From the BBC:
Teachers in Cameroon are concerned that the new language frananglais – a mixture of French, English and Creole – is affecting the way students speak and write the country’s two official languages. With more than 250 indigenous languages and both French and English as official languages, choosing the right vocabulary to convey a message can be tricky.
In the face of this huge variety, youths across the country are bending linguistic rules, the main objective being to communicate easily with each other.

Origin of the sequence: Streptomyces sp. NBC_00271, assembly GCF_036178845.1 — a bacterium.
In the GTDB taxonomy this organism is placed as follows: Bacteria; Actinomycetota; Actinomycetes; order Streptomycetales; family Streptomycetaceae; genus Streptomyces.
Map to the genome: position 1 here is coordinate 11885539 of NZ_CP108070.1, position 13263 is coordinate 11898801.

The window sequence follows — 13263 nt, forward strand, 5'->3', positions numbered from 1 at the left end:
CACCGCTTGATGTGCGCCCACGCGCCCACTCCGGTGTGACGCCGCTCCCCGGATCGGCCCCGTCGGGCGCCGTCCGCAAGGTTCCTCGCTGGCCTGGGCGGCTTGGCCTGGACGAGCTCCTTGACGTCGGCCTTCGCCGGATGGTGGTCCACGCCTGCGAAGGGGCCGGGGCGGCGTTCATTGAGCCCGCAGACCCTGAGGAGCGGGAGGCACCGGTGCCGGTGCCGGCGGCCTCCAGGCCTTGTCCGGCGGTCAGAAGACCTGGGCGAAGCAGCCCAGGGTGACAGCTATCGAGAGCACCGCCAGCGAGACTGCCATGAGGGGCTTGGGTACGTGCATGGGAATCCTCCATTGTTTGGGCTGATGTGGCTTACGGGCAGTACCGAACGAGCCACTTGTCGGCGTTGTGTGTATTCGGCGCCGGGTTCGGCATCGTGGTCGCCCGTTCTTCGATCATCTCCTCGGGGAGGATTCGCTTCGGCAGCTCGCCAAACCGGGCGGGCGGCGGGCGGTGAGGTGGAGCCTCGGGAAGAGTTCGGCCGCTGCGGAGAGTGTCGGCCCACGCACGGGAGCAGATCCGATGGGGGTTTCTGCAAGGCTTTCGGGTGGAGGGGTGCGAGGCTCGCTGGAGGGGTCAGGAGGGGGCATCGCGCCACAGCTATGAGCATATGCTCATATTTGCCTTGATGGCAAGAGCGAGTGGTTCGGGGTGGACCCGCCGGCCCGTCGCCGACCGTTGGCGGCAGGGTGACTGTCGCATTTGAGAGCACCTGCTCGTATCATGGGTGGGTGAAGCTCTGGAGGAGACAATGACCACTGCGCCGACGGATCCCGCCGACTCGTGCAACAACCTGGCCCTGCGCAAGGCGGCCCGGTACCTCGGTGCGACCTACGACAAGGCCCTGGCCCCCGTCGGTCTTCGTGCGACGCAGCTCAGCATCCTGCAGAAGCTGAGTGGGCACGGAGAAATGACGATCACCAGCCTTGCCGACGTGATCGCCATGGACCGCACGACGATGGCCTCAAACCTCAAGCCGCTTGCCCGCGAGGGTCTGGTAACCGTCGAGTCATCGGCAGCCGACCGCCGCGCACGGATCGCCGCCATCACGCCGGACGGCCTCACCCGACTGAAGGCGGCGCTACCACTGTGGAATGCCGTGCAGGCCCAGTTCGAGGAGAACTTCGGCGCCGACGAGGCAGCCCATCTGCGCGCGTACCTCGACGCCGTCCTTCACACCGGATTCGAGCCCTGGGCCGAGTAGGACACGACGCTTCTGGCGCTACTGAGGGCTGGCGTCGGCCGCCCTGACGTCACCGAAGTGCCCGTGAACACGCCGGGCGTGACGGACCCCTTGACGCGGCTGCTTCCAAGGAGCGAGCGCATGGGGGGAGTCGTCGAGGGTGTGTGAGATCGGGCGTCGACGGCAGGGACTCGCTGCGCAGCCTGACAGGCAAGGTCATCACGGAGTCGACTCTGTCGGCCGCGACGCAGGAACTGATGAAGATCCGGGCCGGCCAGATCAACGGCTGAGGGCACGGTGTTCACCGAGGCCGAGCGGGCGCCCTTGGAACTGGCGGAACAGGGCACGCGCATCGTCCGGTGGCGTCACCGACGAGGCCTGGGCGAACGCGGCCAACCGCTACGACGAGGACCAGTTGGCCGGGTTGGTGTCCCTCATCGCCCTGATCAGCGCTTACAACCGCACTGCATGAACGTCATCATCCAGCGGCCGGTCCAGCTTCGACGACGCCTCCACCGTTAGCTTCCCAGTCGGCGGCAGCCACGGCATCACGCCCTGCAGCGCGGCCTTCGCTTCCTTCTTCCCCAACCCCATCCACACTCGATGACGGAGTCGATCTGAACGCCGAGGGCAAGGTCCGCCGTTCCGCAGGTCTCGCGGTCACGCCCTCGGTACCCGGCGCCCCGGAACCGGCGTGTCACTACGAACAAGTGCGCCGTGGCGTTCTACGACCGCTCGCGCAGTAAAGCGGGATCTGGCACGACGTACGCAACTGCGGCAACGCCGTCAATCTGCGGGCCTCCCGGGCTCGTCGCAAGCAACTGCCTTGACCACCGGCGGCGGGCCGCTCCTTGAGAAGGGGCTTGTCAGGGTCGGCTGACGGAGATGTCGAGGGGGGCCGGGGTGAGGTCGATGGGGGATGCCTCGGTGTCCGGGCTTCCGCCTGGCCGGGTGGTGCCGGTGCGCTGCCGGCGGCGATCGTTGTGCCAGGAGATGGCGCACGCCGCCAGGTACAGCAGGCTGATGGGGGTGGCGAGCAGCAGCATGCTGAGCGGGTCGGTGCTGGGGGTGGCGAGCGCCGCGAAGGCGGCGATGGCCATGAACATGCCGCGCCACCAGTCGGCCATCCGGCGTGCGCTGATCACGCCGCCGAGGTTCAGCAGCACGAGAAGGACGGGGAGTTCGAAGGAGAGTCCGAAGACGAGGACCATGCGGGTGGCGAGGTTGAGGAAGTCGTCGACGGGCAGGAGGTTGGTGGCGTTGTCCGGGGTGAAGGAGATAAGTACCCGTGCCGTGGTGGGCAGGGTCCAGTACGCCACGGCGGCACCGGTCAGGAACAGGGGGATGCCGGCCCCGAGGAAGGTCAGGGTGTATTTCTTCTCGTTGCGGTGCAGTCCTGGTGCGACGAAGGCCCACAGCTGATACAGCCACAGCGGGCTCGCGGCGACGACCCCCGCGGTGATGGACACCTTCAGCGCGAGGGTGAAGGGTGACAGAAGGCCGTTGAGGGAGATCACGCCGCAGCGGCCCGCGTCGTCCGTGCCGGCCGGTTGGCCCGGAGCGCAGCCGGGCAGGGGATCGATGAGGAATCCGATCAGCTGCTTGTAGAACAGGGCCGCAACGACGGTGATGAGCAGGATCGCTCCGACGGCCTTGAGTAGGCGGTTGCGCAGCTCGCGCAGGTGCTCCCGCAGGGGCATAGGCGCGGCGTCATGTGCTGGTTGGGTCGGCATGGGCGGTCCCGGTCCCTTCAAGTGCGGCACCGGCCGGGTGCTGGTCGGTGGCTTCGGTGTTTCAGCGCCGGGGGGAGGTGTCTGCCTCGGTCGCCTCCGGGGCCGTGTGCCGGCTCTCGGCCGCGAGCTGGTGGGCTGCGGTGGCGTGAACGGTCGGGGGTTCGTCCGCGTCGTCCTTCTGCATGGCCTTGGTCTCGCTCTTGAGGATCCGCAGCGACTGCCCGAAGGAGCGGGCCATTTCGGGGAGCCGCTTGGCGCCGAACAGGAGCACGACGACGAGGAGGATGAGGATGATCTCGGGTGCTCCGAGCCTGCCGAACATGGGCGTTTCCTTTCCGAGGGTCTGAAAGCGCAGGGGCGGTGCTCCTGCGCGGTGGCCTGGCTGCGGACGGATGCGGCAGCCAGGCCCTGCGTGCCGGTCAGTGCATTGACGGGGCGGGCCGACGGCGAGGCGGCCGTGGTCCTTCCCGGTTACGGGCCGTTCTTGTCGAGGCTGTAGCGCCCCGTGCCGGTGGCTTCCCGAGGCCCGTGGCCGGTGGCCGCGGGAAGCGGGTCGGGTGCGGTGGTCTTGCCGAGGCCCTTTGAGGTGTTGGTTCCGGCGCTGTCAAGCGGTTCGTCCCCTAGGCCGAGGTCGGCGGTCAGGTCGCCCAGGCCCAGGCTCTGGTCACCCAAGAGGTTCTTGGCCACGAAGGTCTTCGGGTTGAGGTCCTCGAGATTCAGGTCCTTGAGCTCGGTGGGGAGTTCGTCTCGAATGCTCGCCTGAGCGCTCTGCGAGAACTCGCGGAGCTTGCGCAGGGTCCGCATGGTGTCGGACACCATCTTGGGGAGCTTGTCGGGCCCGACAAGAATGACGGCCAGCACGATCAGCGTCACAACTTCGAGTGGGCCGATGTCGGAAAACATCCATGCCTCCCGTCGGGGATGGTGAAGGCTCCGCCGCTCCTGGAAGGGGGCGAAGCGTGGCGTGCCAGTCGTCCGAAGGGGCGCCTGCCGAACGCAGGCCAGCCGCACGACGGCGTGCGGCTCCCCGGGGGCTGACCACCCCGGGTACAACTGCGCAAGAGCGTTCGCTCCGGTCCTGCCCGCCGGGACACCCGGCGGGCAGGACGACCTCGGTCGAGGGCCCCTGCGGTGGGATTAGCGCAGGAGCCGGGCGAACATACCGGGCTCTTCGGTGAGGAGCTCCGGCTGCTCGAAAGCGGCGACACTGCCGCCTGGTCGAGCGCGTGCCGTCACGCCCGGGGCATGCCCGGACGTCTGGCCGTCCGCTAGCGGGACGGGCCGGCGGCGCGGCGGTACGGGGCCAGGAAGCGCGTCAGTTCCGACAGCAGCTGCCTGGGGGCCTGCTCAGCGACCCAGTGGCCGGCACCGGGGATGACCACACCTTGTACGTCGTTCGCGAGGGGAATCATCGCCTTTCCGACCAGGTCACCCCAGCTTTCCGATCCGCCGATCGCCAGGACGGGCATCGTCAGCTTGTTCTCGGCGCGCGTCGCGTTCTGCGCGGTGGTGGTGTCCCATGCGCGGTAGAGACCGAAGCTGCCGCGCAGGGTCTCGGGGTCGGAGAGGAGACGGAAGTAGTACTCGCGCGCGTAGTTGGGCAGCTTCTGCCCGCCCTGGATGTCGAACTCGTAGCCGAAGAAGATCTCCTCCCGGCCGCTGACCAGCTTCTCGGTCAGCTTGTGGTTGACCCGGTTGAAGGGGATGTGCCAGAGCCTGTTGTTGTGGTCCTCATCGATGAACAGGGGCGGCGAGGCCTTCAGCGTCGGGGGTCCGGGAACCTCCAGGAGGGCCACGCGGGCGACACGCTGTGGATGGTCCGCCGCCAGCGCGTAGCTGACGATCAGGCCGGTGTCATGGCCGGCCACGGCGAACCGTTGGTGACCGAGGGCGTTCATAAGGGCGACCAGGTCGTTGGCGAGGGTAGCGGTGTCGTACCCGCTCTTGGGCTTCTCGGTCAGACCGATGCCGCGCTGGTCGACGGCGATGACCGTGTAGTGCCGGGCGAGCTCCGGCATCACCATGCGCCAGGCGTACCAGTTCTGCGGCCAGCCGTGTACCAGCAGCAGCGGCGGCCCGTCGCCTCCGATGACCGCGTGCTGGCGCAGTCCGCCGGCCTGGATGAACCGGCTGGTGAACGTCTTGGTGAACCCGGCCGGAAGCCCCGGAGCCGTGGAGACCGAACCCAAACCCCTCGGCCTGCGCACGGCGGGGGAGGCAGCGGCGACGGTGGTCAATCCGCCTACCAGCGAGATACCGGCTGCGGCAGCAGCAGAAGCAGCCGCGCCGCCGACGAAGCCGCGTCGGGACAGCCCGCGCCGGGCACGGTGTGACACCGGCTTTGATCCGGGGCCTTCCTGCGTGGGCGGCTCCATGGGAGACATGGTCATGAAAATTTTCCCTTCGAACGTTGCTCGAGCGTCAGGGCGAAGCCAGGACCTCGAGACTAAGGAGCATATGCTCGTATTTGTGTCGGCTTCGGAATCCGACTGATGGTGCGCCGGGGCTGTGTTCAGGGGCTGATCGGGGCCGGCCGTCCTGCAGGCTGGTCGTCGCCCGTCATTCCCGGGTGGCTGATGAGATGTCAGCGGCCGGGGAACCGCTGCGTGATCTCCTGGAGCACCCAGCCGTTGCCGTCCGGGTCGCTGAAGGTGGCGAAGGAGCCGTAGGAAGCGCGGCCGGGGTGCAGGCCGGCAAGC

“Tu as sleep hier?” means “Did you sleep well last night?”, while “Tout le monde hate me, wey I no know” is “Everybody hates me, I don’t know why.”
This is actually quite a common occurence; in Abidjan, French is mixed with a local language called Dioula, to produce a dialect called Nouchi. Linguists call this sort of thing ‘codeswitching’ and while it might seem random, there are some fairly strict rules about what can and cannot be done. However, in the Arthur family, where we live in and out of Francophone contexts, mixing our langues is just normal speech. N’est-ce pas?